Paper Mill Playhouse, NJ - April 2001
Review by John Kenrick
A tornado passed through central New Jersey last week, but no one who was on hand ran for cover or had any complaints. In fact, we all stood and cheered till we were hoarse, for this was a musical comedy tornado, and her name is Leslie Kritzer.
The Paper Mill Playhouse team said they had found an exciting new talent to star in their long awaited revival of Funny Girl, and they were not exaggerating. Kritzer is no imitation of Stresiand, but every inch an original. She's a powerhouse singer who can wring the heart out of "People," and then sustain clarion notes in showstoppers like "Don't Rain on My Parade" until you wonder how so much sound can come out of such a petite package! In between, she fills "You Are Woman" with flawless physical shtick, and does things with a pillow and bridal gown in "His Love Makes Me Beautiful" that even Streisand never thought of. Would that Broadway had waited until this lady came along to revive "Once Upon a Mattress" here at last is someone worthy of Carol Burnett's comic legacy.
Kritzer has such assurance that its surprising this young New Jersey native has few previous credits. (Her only NY stint was in the off-Broadway revival of Godspell.) I'll bet you this much she will have major credits in years to come, and those of us lucky enough to catch her in this Funny Girl will brag that we were there for that rarest of events the birth of a genuine star.
The last time I had this feeling, I was at the old Light Opera of Manhattan seeing a dashing young baritone make his professional debut in The Merry Widow. The minute you saw him, you just knew this office worker would be a star and his name was Robert Cuccioli. As Paper Mill's Nick Arnstein, Cuccioli is sexier and more dramatically potent than ever, scoring star points in a role that rarely works so well. By making us feel for Nick, he makes Fanny's tragedy all the more touching. And he adds the kind of vocal fireworks no one else has ever attempted in the part. And did I mention he's sexier than ever? (Yes, I guess I did.) This time, it was easy to understand Fanny's infatuation!
Funny Girl is so loosely based on the story of Ziegfeld Follies star Fanny Brice and her ill-fated romance with embezzler Nick Arnstein that it is practically a fantasy. The original producer was Fanny's real-life son-in-law, who had to appease both his wife and the still-living Arnstein. So its actually surprising that screenwriter Isobel Leonnart came up with such an entertaining script. Yes, I know countless others contributed to the final version, including several different writers and directors, but despite some rocky transitions in the second act it works. The Jule Styne-Bob Merrill score is a parade of great tunes, from the thrilling overture to the underrated "The Music That Makes Me Dance." If you love the cast album, you'll have a ball hearing this score performed live, with a full sized Broadway orchestra something you won't find at Broadway's revival of Follies for almost twice the price!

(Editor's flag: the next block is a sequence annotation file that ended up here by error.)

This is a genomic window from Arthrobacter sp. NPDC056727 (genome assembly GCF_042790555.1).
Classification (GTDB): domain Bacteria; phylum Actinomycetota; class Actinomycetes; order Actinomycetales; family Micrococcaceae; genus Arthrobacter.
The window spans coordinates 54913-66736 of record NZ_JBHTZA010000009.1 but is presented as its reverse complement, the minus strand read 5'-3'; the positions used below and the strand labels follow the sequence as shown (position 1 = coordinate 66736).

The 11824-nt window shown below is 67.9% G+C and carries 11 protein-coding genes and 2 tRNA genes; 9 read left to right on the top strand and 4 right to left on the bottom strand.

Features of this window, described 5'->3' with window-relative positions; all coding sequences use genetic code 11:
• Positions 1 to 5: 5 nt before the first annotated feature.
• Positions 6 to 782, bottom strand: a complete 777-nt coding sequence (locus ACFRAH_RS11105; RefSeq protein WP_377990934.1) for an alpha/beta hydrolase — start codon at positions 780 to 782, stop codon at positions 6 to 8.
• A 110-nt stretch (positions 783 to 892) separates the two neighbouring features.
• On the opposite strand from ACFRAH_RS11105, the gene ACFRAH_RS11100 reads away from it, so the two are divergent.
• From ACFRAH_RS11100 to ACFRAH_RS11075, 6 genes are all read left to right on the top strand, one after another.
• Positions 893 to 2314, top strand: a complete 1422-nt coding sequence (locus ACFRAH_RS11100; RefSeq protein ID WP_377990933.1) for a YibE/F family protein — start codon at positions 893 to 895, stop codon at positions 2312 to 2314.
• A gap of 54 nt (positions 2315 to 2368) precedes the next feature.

Bob Dorian is an elegant Flo Ziegfeld, and longtime Paper Mill favorite Robert Creighton is delightful as Eddie Ryan, the energetic hoofer who doesn't get the girl. Diane J. Findlay doesn't quite hit the right sardonic note as Mrs. Brice, and Marie Lillo missed many of the comic possibilities as the nosy Mrs. Strakosh. But the rest of the ensemble is right on target.
David Murin's period costumes are picture perfect, and his Ziegfeld showgirls are a triumph of visual creativity worthy of Erte. Michael Anania's gorgeous sets were all delights, including the outrageous Follies production numbers. And Mark Stanley lit everything with a sure hand. I couldn't help thinking what these three could have done to improve that other Follies across the Hudson. Michael Lichtefeld's choreography is better than anything I've seen on Broadway this season, and director Robert Johanson can be proud of staging one of the best productions Paper Mill has seen in years. That's not just my opinion the audience buzz at intermission was one of total delight, and I overheard more than one conversation that included, "We've got to renew our subscription for next season."
As it stands, if you haven't been to Paper Mill this is the time to get out to Jersey and find out what all the fuss is about. In case you didn't notice, almost every critic who panned the lamentable Broadway revival of Follies mentioned that Paper Mill did the same show far better two seasons ago. This season, the company has turned out a solid series of superb productions, and has uncovered the most exciting young performer I've seen in years. Paper Mill is no fluke its a musical lover's dream come true.
That tornado I mentioned at the start is leaving audiences dizzy only through May 20th. Till then, Paper Mill, Leslie Kritzer and Funny Girl are waiting so get on out to Millburn and get swept up by the lot of 'em!
Link to: The Paper MillPlayhouse Website